A slice of the city, viewed from the balcony of our hotel room at Palace Downtown Dubai. It’s one of the hotels owned by a Sheikh (naturally) who also owns a mall and another top end hotel, known simply, as The Address. Legend has it that the entire Dubai was a fiefdom of four Sheikhs who developed a desert into a tourists delight, with a sprawl of malls and high-rise hotels.
Such was Dubai’s landscape less than five decades back. Today, tourists are driven some 50 odd miles in a safari to get a feel of the desert
.Dubai’s economy today thrives on its real estate , financial services, and oil. But, unlike in some of the other Emirates, oil isn’t Dubai’s prime source of revenue. It accounts for a mere 5 percent of GDP. Real estate development is an ongoing affair. The blank space in the landscape between the high-rises in the photo (above) would morph, within the next few years, into design city
Another city view, from the hotel complex. You see that early visitors for after-dusk music and light show on the lake have already taken vantage positions.. As a tourist from a chronically power-short India I was somewhat amazed at the excessive lighting and general power consumption. The city’s roads and buildings are so lit up after sunset that the place looks as if its ‘Diwali’ for Dubai round the year.
Taking this picture (nothing picturesque about it) I had in mind the Sheikhs who might be owning these yachts, the tall buildings behind, not to speak of the expensive cars parked in front. Many of our ‘desi’ brethren, in contrast, make a living as shop assistants, hotel room-service staff, and cab drivers. They make good money, though. Expats – representing 200 nationalities – account for 80 percent city residents. They keep the place ticking.
The natives of Dubai, 20 percent pop. – don’t need to work, it appears. The govt. provides them with houses – five to seven bedroom, with swim pool – with free power and water supply thrown in. Foreigners can’t own property in Jumeirah , an upscale locality where most natives live. The local property owners may well be making a packet renting out residential and commercial space to foreigners.
And the city appears so flushed with wealth that the municipal authorities in tax-free Dubai make even mundane fixtures as a trash bin look classy. Littering is an offence that attracts severe punishment.
Quite a few ‘desi’ journalists work in newspapers. As someone who had spent his working life in journalism, I was particularly interested in discovering a Journalists Association in Dubai. Media isn’t something with which I associated the city. UAE is not particularly known for its free press.
My wife, reminds me, though, I was once desperate enough to seek a newspaper job a job in the Mid-East. It must have been during my earlier days in journalism when I had struck a lean patch in career. She tells me she had prayed that I shouldn’t succeed in my attempt , She had funky notions about the Arab world, I didn’t get the placement I had sought in ‘Khaleej Times’. Considering that press freedom was a relatively recent development in that region, it was just as well that my wife’s prayers were answered, and I continued to slog it out in a Delhi newspaper.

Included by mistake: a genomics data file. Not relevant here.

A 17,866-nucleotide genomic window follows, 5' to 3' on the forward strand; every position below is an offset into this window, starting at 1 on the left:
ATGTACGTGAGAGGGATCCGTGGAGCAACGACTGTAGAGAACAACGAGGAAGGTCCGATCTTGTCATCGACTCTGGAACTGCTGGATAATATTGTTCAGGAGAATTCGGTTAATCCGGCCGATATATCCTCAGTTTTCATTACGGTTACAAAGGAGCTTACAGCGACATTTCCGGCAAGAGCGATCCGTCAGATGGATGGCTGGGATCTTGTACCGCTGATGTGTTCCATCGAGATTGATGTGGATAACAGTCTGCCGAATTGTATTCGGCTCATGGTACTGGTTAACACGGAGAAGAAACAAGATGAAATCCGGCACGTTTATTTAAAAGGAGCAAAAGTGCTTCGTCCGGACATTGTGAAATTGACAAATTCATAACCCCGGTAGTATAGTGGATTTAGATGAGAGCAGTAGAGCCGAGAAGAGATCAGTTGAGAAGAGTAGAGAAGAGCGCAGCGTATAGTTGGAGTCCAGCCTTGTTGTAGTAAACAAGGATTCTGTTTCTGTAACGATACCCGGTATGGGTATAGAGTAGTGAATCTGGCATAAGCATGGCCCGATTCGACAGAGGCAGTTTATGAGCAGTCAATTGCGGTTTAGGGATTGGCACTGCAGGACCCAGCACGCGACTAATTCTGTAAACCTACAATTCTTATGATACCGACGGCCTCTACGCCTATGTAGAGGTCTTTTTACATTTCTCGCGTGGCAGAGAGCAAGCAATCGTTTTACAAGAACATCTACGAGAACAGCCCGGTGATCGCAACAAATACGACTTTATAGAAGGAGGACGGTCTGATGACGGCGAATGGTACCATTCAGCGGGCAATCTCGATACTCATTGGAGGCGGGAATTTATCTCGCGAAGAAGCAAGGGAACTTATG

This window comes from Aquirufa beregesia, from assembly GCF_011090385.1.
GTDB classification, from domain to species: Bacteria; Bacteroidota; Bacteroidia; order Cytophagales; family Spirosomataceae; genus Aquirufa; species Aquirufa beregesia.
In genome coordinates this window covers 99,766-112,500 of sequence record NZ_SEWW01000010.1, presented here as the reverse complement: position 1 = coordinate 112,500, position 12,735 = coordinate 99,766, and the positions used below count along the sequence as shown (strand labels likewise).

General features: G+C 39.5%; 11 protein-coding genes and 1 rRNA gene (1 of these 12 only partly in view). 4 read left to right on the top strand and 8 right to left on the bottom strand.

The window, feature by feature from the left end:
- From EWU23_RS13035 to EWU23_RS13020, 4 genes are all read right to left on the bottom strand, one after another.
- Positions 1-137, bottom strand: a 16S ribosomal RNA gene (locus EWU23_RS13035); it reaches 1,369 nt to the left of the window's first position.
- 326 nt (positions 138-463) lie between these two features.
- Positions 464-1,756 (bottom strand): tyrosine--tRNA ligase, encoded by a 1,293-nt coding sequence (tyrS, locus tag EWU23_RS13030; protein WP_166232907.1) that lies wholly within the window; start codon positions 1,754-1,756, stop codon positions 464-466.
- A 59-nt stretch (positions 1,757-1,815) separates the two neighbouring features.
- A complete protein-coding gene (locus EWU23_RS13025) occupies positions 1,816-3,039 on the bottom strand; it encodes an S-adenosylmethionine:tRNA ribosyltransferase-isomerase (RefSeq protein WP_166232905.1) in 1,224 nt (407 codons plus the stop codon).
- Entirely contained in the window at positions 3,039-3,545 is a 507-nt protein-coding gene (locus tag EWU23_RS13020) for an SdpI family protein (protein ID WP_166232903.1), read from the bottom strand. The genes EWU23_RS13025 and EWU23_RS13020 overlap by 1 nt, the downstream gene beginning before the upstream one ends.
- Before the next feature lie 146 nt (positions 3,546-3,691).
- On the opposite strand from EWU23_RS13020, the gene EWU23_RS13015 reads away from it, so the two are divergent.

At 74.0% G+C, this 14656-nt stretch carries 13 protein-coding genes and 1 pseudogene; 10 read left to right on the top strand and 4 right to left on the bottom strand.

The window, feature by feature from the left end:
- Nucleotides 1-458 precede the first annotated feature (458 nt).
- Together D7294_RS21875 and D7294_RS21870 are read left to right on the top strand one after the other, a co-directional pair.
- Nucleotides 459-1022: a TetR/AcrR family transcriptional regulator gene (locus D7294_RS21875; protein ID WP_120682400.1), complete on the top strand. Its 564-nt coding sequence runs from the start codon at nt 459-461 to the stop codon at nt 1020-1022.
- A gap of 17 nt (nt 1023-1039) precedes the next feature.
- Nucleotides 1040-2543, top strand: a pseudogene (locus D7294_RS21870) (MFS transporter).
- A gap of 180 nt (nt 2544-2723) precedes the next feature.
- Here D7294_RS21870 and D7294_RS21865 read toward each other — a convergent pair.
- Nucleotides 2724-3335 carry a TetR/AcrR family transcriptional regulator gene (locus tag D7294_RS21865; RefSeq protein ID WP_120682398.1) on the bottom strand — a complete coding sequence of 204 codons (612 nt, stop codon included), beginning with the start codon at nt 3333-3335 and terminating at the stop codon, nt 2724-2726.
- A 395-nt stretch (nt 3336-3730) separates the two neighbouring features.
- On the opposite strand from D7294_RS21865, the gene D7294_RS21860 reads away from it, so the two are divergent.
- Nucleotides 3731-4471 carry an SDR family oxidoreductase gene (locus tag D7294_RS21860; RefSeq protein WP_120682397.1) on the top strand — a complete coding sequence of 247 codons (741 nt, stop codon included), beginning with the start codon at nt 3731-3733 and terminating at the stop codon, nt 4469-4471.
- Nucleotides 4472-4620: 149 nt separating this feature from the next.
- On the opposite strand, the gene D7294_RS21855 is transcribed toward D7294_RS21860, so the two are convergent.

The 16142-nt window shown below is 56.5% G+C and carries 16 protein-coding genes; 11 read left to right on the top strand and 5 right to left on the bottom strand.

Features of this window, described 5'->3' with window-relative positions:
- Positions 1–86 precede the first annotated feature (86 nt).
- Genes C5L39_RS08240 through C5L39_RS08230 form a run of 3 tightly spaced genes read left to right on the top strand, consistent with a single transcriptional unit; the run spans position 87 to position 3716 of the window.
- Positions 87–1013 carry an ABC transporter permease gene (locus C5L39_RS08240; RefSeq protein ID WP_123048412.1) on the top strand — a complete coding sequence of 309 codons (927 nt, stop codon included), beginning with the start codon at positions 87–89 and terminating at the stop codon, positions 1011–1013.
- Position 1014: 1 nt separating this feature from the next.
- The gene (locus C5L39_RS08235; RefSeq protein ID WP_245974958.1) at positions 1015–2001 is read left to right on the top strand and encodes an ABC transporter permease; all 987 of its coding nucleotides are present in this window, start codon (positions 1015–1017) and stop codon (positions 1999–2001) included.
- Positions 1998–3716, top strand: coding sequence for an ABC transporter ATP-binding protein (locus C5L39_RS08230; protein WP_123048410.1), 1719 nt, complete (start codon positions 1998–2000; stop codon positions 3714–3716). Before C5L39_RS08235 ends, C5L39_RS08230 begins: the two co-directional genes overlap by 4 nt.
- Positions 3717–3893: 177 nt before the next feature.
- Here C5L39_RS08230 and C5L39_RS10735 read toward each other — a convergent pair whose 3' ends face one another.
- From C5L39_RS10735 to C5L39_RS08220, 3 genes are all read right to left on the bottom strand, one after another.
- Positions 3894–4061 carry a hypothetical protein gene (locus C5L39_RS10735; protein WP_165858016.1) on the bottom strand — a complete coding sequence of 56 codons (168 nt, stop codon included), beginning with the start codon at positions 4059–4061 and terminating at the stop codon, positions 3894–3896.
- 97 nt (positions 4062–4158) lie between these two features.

Read on the Net that UAE journalists observed their first Press Freedom Day as recently as in 2008. At a majlis held on Sept.23 of that year Mohammed Youssef, the then head of the UAE Journalists Association gave a call for more openness in the media and further legal protection for reporters and editors. He held there was growing acceptance by government officials and businesses that the media needed to be free, but that there was a long way to go before journalists could get the same access to information as their counterparts in other parts of the world.
Our city tour guide – I could catch her name when she introduced herself – bought our entry ticket at the Dubai Museum. In her three-year stay in the city, she would have done the museum so many times that she preferred to stay out in the bus while we went around the place.
Most ‘desis’ think gold whenever someone mentions Dubai. And the city has an entire bazar for gold. Shops there retail gold ornaments and diamond , as traders do , shoes or saris in bazars elsewhere. Was surprised to notice a prominent Indian presence in Dubai’s gold souk.
A visitor to the city nowadays would notice Joyalukkas hoardings featuring Bollywood star Hrithik Roshan located on strategic points in the city.. The Bollywood star figured in a sponsored newspaper supplement brought out by the leading Indian jewelers . Bollywood celebs, they say, are favourties with Dubai Sheikhs. One of them is believed to have gifted a villa in Dubai to Shahrukh Khan. Salman Khan is hosted by a Sheikh, who places a chauffeured Rolls at Salman Khan’s disposal during his regular visits to the town.
No blog post on Dubai can be said to be complete without a reference to Burj Khalifa. Its iconic status is so tall (in physical terms) and towering that you can’t miss the tower, world’s tallest till date, wherever you are in the downtown Dubai.
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